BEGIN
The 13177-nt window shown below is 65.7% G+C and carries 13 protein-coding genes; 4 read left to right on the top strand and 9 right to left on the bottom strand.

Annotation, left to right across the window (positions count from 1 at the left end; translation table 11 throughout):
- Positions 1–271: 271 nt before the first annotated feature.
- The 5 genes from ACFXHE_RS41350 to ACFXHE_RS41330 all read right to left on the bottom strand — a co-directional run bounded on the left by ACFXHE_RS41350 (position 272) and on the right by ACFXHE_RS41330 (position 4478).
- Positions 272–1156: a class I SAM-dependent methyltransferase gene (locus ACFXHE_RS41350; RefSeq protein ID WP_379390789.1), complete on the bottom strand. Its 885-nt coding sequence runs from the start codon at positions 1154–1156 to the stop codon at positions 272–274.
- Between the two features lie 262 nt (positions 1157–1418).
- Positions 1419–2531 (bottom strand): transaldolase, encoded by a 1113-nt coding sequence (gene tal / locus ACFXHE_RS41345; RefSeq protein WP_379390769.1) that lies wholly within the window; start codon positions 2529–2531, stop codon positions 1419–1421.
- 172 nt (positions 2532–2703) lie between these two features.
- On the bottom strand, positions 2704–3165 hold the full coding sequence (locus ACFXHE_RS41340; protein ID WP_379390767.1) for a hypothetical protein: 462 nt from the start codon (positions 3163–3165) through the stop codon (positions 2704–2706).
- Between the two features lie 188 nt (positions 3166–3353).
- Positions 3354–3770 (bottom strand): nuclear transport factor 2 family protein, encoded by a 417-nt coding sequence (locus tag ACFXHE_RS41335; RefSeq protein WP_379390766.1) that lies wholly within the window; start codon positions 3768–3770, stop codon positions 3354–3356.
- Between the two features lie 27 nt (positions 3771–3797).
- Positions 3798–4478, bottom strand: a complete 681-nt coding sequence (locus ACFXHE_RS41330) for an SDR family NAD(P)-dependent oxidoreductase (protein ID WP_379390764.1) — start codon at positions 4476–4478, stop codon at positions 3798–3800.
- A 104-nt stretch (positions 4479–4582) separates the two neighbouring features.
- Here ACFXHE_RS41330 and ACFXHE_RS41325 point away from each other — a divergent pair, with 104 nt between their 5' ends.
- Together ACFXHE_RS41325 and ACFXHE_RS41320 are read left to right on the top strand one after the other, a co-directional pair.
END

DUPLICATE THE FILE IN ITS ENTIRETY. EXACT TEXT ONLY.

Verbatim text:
The 13177-nt window shown below is 65.7% G+C and carries 13 protein-coding genes; 4 read left to right on the top strand and 9 right to left on the bottom strand.

Annotation, left to right across the window (positions count from 1 at the left end; translation table 11 throughout):
- Positions 1–271: 271 nt before the first annotated feature.
- The 5 genes from ACFXHE_RS41350 to ACFXHE_RS41330 all read right to left on the bottom strand — a co-directional run bounded on the left by ACFXHE_RS41350 (position 272) and on the right by ACFXHE_RS41330 (position 4478).
- Positions 272–1156: a class I SAM-dependent methyltransferase gene (locus ACFXHE_RS41350; RefSeq protein ID WP_379390789.1), complete on the bottom strand. Its 885-nt coding sequence runs from the start codon at positions 1154–1156 to the stop codon at positions 272–274.
- Between the two features lie 262 nt (positions 1157–1418).
- Positions 1419–2531 (bottom strand): transaldolase, encoded by a 1113-nt coding sequence (gene tal / locus ACFXHE_RS41345; RefSeq protein WP_379390769.1) that lies wholly within the window; start codon positions 2529–2531, stop codon positions 1419–1421.
- 172 nt (positions 2532–2703) lie between these two features.
- On the bottom strand, positions 2704–3165 hold the full coding sequence (locus ACFXHE_RS41340; protein ID WP_379390767.1) for a hypothetical protein: 462 nt from the start codon (positions 3163–3165) through the stop codon (positions 2704–2706).
- Between the two features lie 188 nt (positions 3166–3353).
- Positions 3354–3770 (bottom strand): nuclear transport factor 2 family protein, encoded by a 417-nt coding sequence (locus tag ACFXHE_RS41335; RefSeq protein WP_379390766.1) that lies wholly within the window; start codon positions 3768–3770, stop codon positions 3354–3356.
- Between the two features lie 27 nt (positions 3771–3797).
- Positions 3798–4478, bottom strand: a complete 681-nt coding sequence (locus ACFXHE_RS41330) for an SDR family NAD(P)-dependent oxidoreductase (protein ID WP_379390764.1) — start codon at positions 4476–4478, stop codon at positions 3798–3800.
- A 104-nt stretch (positions 4479–4582) separates the two neighbouring features.
- Here ACFXHE_RS41330 and ACFXHE_RS41325 point away from each other — a divergent pair, with 104 nt between their 5' ends.
- Together ACFXHE_RS41325 and ACFXHE_RS41320 are read left to right on the top strand one after the other, a co-directional pair.